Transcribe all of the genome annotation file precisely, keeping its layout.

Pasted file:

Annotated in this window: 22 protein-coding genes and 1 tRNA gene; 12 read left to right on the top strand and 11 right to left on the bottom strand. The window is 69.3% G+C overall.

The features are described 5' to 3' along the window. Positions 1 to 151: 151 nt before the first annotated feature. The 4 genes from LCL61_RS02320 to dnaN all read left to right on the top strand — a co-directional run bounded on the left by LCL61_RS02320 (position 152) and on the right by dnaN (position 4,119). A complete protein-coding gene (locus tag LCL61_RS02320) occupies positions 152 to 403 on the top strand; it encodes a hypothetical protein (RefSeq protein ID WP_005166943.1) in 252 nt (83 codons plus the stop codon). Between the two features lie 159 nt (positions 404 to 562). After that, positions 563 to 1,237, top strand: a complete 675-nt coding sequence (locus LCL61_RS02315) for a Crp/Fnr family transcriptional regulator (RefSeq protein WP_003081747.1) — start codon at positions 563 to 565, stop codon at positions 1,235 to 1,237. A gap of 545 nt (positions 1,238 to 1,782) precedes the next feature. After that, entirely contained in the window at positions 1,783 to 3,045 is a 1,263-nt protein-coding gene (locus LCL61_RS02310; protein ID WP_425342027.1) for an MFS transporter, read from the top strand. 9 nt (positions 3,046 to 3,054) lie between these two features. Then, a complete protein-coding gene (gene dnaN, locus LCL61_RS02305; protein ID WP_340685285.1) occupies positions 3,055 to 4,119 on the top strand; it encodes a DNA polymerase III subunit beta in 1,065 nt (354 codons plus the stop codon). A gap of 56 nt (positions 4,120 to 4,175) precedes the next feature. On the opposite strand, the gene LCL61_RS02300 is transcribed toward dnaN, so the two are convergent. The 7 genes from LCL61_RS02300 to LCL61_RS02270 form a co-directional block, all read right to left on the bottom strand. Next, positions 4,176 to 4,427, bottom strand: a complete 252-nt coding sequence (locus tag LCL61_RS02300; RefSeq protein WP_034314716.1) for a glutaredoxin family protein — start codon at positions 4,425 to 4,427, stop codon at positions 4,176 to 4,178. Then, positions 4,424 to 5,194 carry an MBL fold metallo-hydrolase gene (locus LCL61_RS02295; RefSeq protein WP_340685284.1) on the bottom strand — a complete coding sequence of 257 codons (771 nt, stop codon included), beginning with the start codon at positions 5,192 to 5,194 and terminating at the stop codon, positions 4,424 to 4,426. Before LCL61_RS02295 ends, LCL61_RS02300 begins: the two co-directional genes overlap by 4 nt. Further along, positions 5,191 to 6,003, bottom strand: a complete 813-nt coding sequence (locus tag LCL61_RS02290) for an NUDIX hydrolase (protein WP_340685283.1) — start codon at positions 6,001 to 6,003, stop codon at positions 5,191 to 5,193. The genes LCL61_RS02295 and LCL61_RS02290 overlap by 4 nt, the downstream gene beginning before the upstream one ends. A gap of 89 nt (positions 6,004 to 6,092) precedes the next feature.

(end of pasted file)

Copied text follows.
Annotated in this window: 22 protein-coding genes and 1 tRNA gene; 12 read left to right on the top strand and 11 right to left on the bottom strand. The window is 69.3% G+C overall.

The features are described 5' to 3' along the window. Positions 1 to 151: 151 nt before the first annotated feature. The 4 genes from LCL61_RS02320 to dnaN all read left to right on the top strand — a co-directional run bounded on the left by LCL61_RS02320 (position 152) and on the right by dnaN (position 4,119). A complete protein-coding gene (locus tag LCL61_RS02320) occupies positions 152 to 403 on the top strand; it encodes a hypothetical protein (RefSeq protein ID WP_005166943.1) in 252 nt (83 codons plus the stop codon). Between the two features lie 159 nt (positions 404 to 562). After that, positions 563 to 1,237, top strand: a complete 675-nt coding sequence (locus LCL61_RS02315) for a Crp/Fnr family transcriptional regulator (RefSeq protein WP_003081747.1) — start codon at positions 563 to 565, stop codon at positions 1,235 to 1,237. A gap of 545 nt (positions 1,238 to 1,782) precedes the next feature. After that, entirely contained in the window at positions 1,783 to 3,045 is a 1,263-nt protein-coding gene (locus LCL61_RS02310; protein ID WP_425342027.1) for an MFS transporter, read from the top strand. 9 nt (positions 3,046 to 3,054) lie between these two features. Then, a complete protein-coding gene (gene dnaN, locus LCL61_RS02305; protein ID WP_340685285.1) occupies positions 3,055 to 4,119 on the top strand; it encodes a DNA polymerase III subunit beta in 1,065 nt (354 codons plus the stop codon). A gap of 56 nt (positions 4,120 to 4,175) precedes the next feature. On the opposite strand, the gene LCL61_RS02300 is transcribed toward dnaN, so the two are convergent. The 7 genes from LCL61_RS02300 to LCL61_RS02270 form a co-directional block, all read right to left on the bottom strand. Next, positions 4,176 to 4,427, bottom strand: a complete 252-nt coding sequence (locus tag LCL61_RS02300; RefSeq protein WP_034314716.1) for a glutaredoxin family protein — start codon at positions 4,425 to 4,427, stop codon at positions 4,176 to 4,178. Then, positions 4,424 to 5,194 carry an MBL fold metallo-hydrolase gene (locus LCL61_RS02295; RefSeq protein WP_340685284.1) on the bottom strand — a complete coding sequence of 257 codons (771 nt, stop codon included), beginning with the start codon at positions 5,192 to 5,194 and terminating at the stop codon, positions 4,424 to 4,426. Before LCL61_RS02295 ends, LCL61_RS02300 begins: the two co-directional genes overlap by 4 nt. Further along, positions 5,191 to 6,003, bottom strand: a complete 813-nt coding sequence (locus tag LCL61_RS02290) for an NUDIX hydrolase (protein WP_340685283.1) — start codon at positions 6,001 to 6,003, stop codon at positions 5,191 to 5,193. The genes LCL61_RS02295 and LCL61_RS02290 overlap by 4 nt, the downstream gene beginning before the upstream one ends. A gap of 89 nt (positions 6,004 to 6,092) precedes the next feature.